SOUTH ASIA: Media response optimistic, cautious on Obama's election

South Asian media commentaries voice hopeful, measured responses to last week's election of Barack Obama to the U.S. presidency

By Jaime Mendoza
AsiaMedia Staff Writer

Monday, November 10, 2008

Last Tuesday, Barack Hussein Obama was elected the 44th president of the United States of America. The first time senator from Illinois beat Republican candidate Sen. John McCain of Arizona, garnering 365 electoral votes and about 53 percent of the popular vote.

Although the rest of the world didn't get to vote in the U.S. presidential election, most rooted for Obama. The Defense & Strategic Affairs editor, retired Brig. Gen. Shahedul Anam Khan, of Bangladeshi newspaper Daily Star wrote , "There was one thing that the world wanted to see America prove, in the same way perhaps that America wanted to prove to the rest of the world that the choice of the American people for the Oval Office was motivated not by the color of a candidate's skin or the religious conviction he chose to follow or the family background he was brought up with but by the merit of the policies that he enunciated."

One commentator, Mahmud Sipra, in a piece for Pakistan's Daily Times suggests the president-elect will have to address a global constituency also: "In a world that that had turned against America under the painfully long eight years of George W. Bush, world leaders -- indeed the world -- will now be looking to Barack Obama and his seasoned Vice President-elect Joe Biden to put their great country into damage control mode from the minute they assumes office."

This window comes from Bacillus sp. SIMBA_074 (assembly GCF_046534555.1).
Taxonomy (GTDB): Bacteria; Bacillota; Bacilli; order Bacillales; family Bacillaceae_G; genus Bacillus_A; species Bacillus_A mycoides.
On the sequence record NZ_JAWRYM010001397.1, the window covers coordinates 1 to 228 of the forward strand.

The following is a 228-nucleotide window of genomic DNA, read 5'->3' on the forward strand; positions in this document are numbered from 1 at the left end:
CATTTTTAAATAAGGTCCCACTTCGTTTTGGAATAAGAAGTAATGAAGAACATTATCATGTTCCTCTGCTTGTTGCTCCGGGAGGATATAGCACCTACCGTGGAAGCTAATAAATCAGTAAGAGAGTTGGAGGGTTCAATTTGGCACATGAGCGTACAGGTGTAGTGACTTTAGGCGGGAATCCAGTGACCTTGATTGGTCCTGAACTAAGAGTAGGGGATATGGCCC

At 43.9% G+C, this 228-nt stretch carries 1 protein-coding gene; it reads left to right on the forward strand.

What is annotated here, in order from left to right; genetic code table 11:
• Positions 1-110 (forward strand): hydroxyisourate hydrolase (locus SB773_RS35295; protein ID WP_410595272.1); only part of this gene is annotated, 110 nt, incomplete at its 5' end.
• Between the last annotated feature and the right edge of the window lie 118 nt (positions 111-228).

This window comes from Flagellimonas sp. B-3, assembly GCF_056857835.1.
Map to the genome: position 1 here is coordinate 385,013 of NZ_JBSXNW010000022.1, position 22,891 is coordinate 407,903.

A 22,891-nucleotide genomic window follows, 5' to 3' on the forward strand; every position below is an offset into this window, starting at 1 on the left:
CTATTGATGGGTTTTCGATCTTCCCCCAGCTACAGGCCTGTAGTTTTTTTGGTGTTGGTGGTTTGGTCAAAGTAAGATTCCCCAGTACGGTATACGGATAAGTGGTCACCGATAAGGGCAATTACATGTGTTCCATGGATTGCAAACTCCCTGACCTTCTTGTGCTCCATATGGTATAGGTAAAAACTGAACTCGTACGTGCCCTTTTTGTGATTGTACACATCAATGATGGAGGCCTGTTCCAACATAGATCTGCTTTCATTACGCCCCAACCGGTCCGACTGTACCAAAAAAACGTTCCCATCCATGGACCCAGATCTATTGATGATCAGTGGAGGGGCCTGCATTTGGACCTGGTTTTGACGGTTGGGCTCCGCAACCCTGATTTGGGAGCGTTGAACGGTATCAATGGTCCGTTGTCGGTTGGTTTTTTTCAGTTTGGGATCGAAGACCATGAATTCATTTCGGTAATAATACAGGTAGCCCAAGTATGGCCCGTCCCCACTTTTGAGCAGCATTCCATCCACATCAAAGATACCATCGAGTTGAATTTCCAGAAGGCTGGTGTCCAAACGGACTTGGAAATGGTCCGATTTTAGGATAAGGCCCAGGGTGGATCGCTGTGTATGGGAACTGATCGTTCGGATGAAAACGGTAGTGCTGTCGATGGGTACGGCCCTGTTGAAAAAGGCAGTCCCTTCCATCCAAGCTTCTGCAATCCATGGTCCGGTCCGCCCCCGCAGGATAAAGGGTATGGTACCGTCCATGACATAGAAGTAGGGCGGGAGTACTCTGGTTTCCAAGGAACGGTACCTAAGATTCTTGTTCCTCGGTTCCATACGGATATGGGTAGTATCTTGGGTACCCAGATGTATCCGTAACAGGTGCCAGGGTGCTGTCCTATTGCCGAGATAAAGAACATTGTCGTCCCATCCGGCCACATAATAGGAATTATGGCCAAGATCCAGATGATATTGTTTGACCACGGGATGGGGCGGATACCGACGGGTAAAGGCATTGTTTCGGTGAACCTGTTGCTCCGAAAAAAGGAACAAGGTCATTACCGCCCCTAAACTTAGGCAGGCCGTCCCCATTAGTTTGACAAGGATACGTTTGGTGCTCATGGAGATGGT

Addressing Obama's election, Pakistani newspaper Dawn wrote a guarded editorial on what future U.S.-Pakistan relations will be like. "Here in Pakistan, Mr. Obama's earlier take on the issue of militancy was sometimes seen as somewhat short-sighted and belligerent. The U.S. certainly cannot go it alone without the support of Pakistan (that is a reality that America must acknowledge publicly if it is an honest broker). But Pakistan too has to understand that a different mood now prevails in Washington," Dawn said.

Despite the recent nuclear accord that cemented relations with the United States, India is also a bit wary of Obama's presidency. Nuclear issues, resolving the conflict in Kashmir, and stabilizing Pakistan and Afghanistan are important to India, but one of its biggest concerns is the impact on the Indian economy if the United States started to outsource less jobs. A Times of India editorial,  however, remains hopeful that Obama's economic strategy will not result in such a decline, citing the inseparable link between outsourcing and U.S. commercial interests: "What's needed is a steady hand at America's economic wheel. Obama has already built up an impressive team of economic advisers and provided evidence that he has the smarts to turn the American economy around."